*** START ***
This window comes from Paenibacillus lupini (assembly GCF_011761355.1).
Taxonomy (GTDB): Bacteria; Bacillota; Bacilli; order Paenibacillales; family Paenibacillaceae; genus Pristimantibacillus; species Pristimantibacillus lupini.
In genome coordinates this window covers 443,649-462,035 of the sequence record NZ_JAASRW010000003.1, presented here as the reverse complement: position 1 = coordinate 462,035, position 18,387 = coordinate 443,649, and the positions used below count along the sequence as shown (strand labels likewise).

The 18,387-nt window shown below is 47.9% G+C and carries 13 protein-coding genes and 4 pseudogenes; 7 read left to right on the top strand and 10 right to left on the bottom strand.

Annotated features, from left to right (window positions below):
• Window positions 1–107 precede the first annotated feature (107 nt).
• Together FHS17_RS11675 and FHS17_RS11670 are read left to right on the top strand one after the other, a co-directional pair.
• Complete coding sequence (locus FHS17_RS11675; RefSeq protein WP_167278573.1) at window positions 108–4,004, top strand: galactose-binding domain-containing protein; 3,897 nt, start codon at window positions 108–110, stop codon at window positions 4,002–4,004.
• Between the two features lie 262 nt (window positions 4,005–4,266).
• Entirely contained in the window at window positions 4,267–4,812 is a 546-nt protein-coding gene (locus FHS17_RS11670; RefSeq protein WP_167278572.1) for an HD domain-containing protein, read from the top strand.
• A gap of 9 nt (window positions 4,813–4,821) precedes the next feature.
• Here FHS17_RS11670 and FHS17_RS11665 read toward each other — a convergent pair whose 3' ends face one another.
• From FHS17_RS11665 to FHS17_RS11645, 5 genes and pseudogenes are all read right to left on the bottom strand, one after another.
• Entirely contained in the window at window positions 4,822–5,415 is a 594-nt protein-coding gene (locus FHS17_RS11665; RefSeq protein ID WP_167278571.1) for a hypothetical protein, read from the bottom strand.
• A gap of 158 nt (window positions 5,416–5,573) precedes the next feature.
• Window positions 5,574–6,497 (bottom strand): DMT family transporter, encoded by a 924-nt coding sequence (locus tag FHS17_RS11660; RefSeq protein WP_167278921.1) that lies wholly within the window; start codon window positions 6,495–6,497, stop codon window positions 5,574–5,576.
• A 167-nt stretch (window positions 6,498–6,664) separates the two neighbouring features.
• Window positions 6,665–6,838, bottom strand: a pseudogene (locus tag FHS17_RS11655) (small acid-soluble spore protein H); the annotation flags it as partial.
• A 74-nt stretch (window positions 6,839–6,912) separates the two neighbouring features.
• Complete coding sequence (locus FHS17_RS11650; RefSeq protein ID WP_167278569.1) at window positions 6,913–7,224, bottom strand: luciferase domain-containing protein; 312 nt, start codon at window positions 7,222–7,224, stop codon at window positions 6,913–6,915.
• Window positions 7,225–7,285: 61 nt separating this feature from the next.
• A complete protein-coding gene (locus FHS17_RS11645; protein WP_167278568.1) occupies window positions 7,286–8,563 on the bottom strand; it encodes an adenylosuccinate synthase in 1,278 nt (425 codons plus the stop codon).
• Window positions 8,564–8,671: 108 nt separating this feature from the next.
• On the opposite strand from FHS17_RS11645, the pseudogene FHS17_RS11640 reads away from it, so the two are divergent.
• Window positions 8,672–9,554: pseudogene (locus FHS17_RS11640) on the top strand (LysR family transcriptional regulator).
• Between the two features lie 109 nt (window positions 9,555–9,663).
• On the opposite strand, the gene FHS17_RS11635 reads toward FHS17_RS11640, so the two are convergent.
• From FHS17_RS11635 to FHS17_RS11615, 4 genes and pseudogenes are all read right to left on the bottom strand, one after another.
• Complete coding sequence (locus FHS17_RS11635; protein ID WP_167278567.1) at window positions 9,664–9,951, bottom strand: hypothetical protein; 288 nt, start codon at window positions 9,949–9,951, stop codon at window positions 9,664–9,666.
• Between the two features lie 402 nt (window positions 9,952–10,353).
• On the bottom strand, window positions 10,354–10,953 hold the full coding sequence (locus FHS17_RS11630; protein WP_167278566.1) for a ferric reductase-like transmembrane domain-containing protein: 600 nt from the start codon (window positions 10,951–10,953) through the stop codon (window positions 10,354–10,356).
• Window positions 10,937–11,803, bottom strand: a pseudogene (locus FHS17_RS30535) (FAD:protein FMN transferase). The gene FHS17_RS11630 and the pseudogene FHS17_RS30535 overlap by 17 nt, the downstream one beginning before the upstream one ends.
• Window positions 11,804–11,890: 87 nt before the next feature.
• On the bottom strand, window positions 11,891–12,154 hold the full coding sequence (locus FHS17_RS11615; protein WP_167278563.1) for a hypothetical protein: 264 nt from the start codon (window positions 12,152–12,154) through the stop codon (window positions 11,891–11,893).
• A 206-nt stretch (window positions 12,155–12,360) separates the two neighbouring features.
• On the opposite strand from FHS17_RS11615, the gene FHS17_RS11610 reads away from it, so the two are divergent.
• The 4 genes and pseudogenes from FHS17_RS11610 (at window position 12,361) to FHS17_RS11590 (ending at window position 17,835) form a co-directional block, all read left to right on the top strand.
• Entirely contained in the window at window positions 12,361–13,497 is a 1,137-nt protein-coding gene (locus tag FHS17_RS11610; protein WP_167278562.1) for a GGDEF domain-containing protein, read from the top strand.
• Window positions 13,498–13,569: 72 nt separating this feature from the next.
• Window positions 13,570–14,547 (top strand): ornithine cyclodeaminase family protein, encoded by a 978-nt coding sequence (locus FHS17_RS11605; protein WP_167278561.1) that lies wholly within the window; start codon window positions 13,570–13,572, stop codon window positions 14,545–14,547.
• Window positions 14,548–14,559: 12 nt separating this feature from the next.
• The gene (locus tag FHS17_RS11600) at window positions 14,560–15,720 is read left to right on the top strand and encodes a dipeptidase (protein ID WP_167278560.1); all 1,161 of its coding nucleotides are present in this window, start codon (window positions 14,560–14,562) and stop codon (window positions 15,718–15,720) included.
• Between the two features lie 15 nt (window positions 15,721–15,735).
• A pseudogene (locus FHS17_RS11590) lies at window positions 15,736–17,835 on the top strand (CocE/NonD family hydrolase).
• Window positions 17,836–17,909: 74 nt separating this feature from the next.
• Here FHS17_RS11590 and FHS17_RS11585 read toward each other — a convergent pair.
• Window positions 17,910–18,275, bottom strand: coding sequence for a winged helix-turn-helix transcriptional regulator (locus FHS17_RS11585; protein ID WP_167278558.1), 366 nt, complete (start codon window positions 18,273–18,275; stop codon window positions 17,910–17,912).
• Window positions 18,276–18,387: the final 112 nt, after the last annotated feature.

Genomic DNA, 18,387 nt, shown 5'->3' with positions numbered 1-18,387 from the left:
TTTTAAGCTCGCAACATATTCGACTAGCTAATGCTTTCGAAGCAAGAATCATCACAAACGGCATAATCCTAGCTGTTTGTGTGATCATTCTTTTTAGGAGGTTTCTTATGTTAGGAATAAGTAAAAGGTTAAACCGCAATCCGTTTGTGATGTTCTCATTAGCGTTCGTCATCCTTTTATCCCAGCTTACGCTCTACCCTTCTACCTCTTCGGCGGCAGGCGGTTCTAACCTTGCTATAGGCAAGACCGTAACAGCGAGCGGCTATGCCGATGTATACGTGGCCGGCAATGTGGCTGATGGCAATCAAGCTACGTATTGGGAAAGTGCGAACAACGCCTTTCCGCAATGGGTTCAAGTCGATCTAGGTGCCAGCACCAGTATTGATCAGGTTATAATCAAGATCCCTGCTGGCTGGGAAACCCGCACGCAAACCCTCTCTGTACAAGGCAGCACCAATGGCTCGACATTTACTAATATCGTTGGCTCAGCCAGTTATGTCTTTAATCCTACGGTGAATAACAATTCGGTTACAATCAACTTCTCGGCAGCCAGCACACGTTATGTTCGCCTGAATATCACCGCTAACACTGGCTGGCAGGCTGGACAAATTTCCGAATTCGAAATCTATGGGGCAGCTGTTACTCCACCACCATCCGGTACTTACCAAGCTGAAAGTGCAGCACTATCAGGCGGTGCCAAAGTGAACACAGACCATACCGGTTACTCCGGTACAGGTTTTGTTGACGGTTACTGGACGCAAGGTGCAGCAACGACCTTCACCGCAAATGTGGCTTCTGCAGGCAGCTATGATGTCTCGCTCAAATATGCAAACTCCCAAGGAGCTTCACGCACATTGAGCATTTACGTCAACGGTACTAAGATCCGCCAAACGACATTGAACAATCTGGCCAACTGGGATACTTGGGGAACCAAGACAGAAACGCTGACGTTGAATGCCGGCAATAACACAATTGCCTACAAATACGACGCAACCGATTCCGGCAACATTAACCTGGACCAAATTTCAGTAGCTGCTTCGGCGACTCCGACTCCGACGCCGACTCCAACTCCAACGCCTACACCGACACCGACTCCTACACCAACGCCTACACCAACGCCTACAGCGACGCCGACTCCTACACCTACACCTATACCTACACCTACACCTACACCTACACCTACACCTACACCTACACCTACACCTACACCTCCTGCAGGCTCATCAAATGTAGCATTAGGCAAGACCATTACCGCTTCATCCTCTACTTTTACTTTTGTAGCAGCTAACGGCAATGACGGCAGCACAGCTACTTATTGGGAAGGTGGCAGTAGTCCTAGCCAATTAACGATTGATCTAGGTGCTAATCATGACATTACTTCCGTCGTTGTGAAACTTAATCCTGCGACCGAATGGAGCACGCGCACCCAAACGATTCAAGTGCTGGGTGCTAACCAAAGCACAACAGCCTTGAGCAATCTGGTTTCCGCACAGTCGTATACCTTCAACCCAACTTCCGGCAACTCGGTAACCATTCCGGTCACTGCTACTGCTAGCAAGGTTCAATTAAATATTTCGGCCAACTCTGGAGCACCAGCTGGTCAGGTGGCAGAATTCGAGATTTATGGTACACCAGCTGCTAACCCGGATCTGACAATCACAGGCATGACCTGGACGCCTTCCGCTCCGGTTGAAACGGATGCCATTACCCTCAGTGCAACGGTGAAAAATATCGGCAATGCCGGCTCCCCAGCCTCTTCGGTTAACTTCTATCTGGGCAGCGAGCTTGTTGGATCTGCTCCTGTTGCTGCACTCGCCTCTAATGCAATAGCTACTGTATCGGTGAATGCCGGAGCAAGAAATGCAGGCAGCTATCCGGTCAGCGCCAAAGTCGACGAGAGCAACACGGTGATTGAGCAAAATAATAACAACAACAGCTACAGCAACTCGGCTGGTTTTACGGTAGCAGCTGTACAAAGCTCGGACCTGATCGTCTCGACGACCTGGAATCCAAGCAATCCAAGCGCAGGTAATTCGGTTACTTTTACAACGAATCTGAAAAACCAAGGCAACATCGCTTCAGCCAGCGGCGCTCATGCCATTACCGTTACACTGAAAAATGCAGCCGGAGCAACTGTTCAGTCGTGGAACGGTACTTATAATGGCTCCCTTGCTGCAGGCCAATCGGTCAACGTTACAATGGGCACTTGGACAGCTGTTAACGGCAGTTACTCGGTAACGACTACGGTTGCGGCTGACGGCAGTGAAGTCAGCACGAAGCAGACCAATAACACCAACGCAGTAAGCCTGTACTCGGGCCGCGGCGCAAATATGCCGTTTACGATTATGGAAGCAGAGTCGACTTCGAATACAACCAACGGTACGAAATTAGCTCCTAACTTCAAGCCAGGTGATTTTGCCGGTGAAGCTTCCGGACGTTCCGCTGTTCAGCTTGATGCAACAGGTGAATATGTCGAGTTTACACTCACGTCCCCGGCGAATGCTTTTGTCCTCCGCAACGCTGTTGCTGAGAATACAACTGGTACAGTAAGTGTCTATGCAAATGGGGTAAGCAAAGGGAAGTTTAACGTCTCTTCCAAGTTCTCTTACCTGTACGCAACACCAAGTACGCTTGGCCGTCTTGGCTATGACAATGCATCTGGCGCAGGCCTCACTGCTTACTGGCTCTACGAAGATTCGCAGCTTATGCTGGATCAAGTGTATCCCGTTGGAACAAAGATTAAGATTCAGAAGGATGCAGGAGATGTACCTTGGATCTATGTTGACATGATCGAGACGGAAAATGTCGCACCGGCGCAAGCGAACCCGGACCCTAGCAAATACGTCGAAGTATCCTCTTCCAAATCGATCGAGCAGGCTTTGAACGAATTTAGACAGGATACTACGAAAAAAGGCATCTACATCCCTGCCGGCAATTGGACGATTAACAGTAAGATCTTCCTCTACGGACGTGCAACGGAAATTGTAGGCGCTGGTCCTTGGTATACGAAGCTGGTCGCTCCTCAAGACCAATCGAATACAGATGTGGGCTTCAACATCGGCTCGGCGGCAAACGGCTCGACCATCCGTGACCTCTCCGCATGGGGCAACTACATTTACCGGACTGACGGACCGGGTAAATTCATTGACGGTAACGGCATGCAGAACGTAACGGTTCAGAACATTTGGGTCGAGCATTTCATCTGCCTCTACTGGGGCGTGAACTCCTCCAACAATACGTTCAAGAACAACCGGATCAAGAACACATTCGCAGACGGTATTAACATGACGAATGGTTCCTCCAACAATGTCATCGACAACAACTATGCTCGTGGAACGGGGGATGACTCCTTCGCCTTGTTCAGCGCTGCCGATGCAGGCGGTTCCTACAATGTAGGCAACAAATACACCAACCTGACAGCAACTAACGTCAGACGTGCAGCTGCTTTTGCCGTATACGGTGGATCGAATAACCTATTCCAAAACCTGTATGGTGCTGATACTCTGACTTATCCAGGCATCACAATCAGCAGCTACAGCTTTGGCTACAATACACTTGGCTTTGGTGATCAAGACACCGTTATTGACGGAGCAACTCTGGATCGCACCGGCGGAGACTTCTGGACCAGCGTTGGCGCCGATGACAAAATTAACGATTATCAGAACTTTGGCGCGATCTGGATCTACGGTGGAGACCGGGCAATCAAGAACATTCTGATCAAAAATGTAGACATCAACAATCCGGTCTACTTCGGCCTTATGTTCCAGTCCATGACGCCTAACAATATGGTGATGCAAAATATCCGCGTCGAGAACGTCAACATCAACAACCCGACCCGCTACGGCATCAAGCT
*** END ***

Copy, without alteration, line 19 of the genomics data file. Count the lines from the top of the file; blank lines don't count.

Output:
• A 74-nt stretch (window positions 6,839–6,912) separates the two neighbouring features.